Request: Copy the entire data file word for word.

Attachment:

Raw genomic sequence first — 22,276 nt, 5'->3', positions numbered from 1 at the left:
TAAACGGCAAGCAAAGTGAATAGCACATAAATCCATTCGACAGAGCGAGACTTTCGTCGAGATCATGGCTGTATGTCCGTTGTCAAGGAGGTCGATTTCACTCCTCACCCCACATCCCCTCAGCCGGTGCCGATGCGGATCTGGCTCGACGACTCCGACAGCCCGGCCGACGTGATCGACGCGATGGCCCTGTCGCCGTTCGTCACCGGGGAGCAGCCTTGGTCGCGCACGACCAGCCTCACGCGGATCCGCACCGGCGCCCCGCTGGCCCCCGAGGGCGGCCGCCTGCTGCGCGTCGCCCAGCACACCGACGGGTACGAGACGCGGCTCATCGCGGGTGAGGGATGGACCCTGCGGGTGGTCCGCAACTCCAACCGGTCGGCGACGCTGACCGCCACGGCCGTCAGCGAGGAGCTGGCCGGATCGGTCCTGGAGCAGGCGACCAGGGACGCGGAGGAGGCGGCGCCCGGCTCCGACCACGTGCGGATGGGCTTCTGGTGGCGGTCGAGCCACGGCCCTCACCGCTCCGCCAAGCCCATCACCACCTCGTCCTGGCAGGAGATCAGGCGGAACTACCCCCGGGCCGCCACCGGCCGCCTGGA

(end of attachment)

Raw genomic sequence first — 22,276 nt, 5'->3', positions numbered from 1 at the left:
TAAACGGCAAGCAAAGTGAATAGCACATAAATCCATTCGACAGAGCGAGACTTTCGTCGAGATCATGGCTGTATGTCCGTTGTCAAGGAGGTCGATTTCACTCCTCACCCCACATCCCCTCAGCCGGTGCCGATGCGGATCTGGCTCGACGACTCCGACAGCCCGGCCGACGTGATCGACGCGATGGCCCTGTCGCCGTTCGTCACCGGGGAGCAGCCTTGGTCGCGCACGACCAGCCTCACGCGGATCCGCACCGGCGCCCCGCTGGCCCCCGAGGGCGGCCGCCTGCTGCGCGTCGCCCAGCACACCGACGGGTACGAGACGCGGCTCATCGCGGGTGAGGGATGGACCCTGCGGGTGGTCCGCAACTCCAACCGGTCGGCGACGCTGACCGCCACGGCCGTCAGCGAGGAGCTGGCCGGATCGGTCCTGGAGCAGGCGACCAGGGACGCGGAGGAGGCGGCGCCCGGCTCCGACCACGTGCGGATGGGCTTCTGGTGGCGGTCGAGCCACGGCCCTCACCGCTCCGCCAAGCCCATCACCACCTCGTCCTGGCAGGAGATCAGGCGGAACTACCCCCGGGCCGCCACCGGCCGCCTGGA